Lead author Shanna H. Swan, a professor at Mount Sinai School of Medicine in New York, said endocrine-disrupting chemicals such as bisphenol A and phthalates are linked to health problems including neuro-developmental delays, behavioral issues and fertility problems.
The chemicals are produced by the millions of pounds per year and found extensively in a range of products that contain certain plastics, Swan said.
Researchers from Mount Sinai School of Medicine and University of Rochester School of Medicine and Dentistry examined individual behavioral choices and community lifestyle practices and analyzed urine samples from a group of Old Order Mennonite women in mid-pregnancy and determined they have lower levels endocrine-disrupting chemicals than the general population in their systems.
"Bisphenol A and phthalates have been linked to a number of adverse health effects, but because these chemicals are so pervasive in the environment, and we all carry their signatures in our bodies, it's difficult to explicitly identify environmental sources and pathways," Swan said in a statement. "The Mennonite community provides us with a natural comparison group because they eat mostly fresh, unprocessed foods, farms without pesticides, applies no cosmetics and uses personal care products sparingly."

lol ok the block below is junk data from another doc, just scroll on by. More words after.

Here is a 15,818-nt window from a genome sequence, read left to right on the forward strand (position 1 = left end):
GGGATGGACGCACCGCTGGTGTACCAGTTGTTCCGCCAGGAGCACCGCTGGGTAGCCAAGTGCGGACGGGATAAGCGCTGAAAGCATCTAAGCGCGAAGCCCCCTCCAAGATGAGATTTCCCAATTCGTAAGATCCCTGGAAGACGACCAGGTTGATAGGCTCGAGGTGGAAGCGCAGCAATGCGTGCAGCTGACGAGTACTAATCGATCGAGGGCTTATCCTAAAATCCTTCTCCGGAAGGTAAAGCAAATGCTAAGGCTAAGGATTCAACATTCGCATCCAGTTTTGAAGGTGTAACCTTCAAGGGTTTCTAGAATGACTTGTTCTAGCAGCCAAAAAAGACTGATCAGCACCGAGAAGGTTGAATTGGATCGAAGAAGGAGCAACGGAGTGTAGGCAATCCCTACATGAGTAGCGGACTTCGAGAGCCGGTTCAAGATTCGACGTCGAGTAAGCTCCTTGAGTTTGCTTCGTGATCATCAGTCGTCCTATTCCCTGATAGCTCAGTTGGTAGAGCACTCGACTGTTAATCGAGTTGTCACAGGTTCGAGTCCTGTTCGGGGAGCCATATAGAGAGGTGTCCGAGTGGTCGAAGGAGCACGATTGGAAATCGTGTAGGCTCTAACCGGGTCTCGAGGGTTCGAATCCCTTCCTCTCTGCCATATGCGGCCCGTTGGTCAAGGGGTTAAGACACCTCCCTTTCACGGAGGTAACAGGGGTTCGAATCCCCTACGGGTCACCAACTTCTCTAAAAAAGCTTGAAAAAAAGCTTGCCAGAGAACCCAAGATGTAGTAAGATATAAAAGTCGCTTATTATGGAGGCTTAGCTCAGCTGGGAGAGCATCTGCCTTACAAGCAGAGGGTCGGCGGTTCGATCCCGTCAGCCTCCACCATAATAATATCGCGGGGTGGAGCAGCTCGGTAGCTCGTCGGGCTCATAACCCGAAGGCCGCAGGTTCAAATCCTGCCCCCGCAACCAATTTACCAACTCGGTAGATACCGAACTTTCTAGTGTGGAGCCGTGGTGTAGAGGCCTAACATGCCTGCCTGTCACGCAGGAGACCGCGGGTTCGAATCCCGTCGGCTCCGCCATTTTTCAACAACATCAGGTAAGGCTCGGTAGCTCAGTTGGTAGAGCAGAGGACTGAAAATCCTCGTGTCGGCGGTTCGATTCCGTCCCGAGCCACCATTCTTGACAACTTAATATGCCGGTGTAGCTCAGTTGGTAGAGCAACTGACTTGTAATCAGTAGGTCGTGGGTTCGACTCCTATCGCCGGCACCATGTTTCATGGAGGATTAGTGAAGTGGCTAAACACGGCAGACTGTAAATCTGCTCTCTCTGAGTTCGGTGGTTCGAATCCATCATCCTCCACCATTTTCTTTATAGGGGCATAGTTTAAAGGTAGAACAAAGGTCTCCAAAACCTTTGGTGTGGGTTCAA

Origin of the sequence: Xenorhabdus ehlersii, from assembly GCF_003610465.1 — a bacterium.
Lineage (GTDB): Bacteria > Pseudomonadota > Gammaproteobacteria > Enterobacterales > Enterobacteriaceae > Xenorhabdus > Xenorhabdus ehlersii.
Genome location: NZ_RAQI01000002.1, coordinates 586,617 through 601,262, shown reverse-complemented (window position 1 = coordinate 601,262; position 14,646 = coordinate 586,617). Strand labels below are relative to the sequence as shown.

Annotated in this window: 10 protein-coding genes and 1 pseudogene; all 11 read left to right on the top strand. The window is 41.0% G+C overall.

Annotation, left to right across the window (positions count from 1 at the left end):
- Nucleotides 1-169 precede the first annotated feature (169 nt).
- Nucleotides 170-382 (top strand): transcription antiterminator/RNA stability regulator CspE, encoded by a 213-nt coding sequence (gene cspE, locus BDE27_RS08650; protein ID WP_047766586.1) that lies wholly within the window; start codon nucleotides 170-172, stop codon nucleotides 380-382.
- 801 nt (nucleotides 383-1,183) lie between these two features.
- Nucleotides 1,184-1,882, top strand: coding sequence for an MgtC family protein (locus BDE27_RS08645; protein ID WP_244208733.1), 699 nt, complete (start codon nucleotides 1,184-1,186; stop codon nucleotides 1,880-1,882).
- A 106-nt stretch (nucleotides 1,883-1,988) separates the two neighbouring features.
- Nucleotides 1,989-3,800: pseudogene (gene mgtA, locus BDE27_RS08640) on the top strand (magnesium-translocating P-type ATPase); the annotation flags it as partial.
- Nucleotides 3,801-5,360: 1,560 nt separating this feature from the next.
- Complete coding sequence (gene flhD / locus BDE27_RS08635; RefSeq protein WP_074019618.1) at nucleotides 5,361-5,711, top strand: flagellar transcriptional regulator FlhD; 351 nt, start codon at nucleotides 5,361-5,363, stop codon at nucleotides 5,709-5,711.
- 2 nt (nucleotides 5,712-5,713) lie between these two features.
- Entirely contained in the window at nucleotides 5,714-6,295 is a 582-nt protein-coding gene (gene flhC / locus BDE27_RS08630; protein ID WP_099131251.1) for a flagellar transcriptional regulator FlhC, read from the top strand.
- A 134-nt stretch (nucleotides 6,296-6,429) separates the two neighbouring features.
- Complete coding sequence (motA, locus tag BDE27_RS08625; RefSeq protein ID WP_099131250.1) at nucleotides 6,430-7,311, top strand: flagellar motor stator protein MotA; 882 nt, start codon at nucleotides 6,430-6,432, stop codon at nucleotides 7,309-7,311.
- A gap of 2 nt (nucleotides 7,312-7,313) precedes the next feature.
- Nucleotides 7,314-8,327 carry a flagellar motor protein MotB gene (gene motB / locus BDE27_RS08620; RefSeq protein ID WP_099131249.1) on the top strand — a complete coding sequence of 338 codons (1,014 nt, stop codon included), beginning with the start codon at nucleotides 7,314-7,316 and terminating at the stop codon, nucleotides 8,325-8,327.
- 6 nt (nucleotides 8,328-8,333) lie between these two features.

The study, published in the journal NeuroToxicology, found 7-of-10 of the Old Order Mennonite women had detectable levels of BPA and all of them had detectable levels of one or more of the phthalates being tested, but levels were lower than expected.
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